Advanced estate planning is a good option for individuals and families who have a larger net worths and desire not to pay significant estate taxes when they pass away. Such high net worth individuals generally have assets totaling near five million dollars, as the current federal gift tax exemption is $5.43 million per individual (doubled for married couples).

Keep in mind that the gift tax exemption does include lifetime gifts made to others (including family) that exceed the annual gift tax exclusion for the year the gift was made. In other words, gifts under the annual exclusion limit (which is currently $14,000) do not require disclosure and are not counted toward the $5.43 lifetime tax-free gifting limit. However, gifts over the annual limit must be disclosed by filing a gift tax return for the respective taxable year and are counted toward the $5.43 lifetime tax-free gifting limit.

Advanced estate planning tools may be used to reduce your taxable estate (or the taxable assets you own at death) by removing assets from your estate by voluntarily placing them in the control of other individuals such as trustees. Such transfer must occur inter vivos, or during your lifetime. One such advanced estate planning tool may be the irrevocable trust. The irrevocable trust may be used in conjunction with other planning tools such as the qualified personal residence trust and/or the irrevocable life insurance trust to achieve supreme planning objectives.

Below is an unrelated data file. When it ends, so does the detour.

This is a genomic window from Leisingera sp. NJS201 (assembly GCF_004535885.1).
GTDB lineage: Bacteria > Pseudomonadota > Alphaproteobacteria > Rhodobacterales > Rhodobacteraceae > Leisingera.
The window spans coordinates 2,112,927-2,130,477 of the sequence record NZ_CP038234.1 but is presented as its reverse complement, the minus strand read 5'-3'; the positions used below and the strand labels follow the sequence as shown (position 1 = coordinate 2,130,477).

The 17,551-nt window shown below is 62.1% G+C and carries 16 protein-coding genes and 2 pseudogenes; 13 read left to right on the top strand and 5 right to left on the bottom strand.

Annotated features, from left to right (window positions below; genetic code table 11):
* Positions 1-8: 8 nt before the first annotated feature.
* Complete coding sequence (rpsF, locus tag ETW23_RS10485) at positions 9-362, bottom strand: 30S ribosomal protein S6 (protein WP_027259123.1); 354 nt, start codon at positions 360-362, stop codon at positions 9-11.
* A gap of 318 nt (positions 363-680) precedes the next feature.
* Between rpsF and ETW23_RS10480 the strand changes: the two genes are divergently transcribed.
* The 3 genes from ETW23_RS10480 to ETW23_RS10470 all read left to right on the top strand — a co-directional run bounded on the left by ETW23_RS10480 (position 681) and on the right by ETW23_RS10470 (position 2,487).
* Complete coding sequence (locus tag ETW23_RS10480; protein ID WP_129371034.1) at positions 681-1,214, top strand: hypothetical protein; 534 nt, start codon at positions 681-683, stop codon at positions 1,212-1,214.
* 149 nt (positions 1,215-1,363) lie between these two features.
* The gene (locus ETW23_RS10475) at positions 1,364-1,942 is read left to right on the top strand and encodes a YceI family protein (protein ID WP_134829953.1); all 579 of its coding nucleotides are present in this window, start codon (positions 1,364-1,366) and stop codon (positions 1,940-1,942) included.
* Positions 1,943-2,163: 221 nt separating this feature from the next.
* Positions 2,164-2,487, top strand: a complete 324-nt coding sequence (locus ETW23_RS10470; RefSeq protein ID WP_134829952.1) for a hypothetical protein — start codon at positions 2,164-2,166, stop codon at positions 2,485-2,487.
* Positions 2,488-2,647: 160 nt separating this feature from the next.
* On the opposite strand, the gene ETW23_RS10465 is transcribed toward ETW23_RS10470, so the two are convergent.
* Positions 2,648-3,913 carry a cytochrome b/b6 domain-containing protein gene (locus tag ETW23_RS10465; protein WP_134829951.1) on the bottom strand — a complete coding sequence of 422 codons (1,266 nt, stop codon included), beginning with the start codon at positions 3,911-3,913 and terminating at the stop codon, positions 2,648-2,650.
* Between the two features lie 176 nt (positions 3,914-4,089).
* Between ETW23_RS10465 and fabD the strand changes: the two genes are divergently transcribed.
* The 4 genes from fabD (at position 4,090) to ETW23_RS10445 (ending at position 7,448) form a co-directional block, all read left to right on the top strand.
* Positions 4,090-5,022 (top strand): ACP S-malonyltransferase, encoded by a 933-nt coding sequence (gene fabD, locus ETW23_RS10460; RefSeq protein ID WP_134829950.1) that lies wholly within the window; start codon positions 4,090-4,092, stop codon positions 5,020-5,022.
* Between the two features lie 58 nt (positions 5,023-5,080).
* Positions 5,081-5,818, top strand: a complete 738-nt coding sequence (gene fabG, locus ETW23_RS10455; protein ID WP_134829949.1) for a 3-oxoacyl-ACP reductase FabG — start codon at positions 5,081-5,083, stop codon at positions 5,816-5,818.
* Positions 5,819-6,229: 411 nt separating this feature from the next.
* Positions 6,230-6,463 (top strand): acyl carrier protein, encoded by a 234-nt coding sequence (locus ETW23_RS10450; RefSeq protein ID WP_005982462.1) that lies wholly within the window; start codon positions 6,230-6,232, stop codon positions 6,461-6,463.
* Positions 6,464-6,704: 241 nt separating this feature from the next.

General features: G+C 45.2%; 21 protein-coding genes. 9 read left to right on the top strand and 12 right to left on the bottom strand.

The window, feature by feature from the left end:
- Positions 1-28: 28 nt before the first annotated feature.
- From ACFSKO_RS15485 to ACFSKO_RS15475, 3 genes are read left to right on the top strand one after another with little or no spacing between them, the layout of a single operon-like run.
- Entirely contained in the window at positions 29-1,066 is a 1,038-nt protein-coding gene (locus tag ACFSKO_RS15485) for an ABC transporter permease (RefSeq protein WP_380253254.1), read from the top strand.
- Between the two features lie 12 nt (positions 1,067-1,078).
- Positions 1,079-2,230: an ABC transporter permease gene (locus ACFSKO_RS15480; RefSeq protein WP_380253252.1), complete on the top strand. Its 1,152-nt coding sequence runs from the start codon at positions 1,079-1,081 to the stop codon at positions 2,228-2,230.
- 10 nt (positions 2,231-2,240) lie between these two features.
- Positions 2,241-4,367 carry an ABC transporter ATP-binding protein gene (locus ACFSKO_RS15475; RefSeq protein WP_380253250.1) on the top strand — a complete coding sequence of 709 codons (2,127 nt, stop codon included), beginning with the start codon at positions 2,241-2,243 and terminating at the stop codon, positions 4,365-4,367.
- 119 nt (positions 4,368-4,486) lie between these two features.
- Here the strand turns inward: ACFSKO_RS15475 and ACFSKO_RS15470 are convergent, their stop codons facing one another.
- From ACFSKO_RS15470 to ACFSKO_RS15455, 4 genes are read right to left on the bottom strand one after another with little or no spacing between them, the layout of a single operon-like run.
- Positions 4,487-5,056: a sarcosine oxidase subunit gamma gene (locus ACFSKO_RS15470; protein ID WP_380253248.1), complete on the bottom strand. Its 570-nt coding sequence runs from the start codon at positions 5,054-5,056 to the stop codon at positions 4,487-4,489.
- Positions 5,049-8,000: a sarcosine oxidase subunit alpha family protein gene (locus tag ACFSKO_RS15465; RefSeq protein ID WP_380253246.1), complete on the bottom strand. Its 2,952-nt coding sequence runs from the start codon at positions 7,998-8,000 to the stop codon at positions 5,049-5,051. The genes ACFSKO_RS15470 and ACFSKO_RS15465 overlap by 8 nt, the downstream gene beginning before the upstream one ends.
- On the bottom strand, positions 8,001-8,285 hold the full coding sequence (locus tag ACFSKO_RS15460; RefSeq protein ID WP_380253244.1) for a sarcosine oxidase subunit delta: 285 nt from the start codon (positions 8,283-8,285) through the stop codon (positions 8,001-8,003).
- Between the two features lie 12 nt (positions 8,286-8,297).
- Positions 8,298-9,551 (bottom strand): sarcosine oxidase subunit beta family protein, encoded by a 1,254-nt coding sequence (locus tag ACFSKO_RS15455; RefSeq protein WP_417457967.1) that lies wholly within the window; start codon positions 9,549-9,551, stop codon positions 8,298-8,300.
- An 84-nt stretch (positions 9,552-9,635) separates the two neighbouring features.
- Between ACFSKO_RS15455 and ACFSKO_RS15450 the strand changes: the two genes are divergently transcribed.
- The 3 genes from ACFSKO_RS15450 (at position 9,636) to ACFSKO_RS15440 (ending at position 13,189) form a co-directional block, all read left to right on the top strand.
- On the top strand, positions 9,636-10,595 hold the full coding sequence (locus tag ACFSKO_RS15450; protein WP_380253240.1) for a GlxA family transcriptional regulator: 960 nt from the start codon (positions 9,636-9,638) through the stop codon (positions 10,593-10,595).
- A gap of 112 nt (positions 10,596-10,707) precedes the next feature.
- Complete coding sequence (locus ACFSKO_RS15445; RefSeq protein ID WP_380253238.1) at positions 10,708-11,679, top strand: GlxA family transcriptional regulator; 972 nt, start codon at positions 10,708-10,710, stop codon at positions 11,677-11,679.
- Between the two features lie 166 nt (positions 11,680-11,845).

Another way to reduce your taxable estate which may have significant real estate is by using defective grantor trusts in conjunction with limited liability companies and/or other legal entities. By doing so, you transfer the ownership of the real estate you personally own and therefore reduce your taxable estate.

Contact the Attorneys of The Noble Law Firm, P.A. to discuss your estate planning needs and whether you should utilize advanced estate planning to distribute your assets to the next generation.

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